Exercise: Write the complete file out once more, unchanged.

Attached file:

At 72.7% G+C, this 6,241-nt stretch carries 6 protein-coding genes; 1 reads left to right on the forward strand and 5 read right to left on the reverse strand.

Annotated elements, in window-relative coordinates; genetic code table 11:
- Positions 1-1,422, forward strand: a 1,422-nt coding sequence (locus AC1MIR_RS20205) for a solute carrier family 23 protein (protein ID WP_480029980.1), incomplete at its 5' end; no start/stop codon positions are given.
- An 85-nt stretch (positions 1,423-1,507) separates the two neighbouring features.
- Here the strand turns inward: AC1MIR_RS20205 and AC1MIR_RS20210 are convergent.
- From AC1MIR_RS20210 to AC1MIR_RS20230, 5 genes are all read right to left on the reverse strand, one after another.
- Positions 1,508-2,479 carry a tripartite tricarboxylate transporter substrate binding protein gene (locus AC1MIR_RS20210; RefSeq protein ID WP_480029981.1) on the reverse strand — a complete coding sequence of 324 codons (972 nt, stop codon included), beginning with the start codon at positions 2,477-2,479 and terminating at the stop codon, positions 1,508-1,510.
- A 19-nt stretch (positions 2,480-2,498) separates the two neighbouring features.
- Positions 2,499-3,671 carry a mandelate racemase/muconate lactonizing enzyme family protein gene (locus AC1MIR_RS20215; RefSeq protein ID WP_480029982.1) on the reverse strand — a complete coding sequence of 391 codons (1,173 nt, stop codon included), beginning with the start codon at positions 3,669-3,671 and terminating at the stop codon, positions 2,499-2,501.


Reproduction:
At 72.7% G+C, this 6,241-nt stretch carries 6 protein-coding genes; 1 reads left to right on the forward strand and 5 read right to left on the reverse strand.

Annotated elements, in window-relative coordinates; genetic code table 11:
- Positions 1-1,422, forward strand: a 1,422-nt coding sequence (locus AC1MIR_RS20205) for a solute carrier family 23 protein (protein ID WP_480029980.1), incomplete at its 5' end; no start/stop codon positions are given.
- An 85-nt stretch (positions 1,423-1,507) separates the two neighbouring features.
- Here the strand turns inward: AC1MIR_RS20205 and AC1MIR_RS20210 are convergent.
- From AC1MIR_RS20210 to AC1MIR_RS20230, 5 genes are all read right to left on the reverse strand, one after another.
- Positions 1,508-2,479 carry a tripartite tricarboxylate transporter substrate binding protein gene (locus AC1MIR_RS20210; RefSeq protein ID WP_480029981.1) on the reverse strand — a complete coding sequence of 324 codons (972 nt, stop codon included), beginning with the start codon at positions 2,477-2,479 and terminating at the stop codon, positions 1,508-1,510.
- A 19-nt stretch (positions 2,480-2,498) separates the two neighbouring features.
- Positions 2,499-3,671 carry a mandelate racemase/muconate lactonizing enzyme family protein gene (locus AC1MIR_RS20215; RefSeq protein ID WP_480029982.1) on the reverse strand — a complete coding sequence of 391 codons (1,173 nt, stop codon included), beginning with the start codon at positions 3,669-3,671 and terminating at the stop codon, positions 2,499-2,501.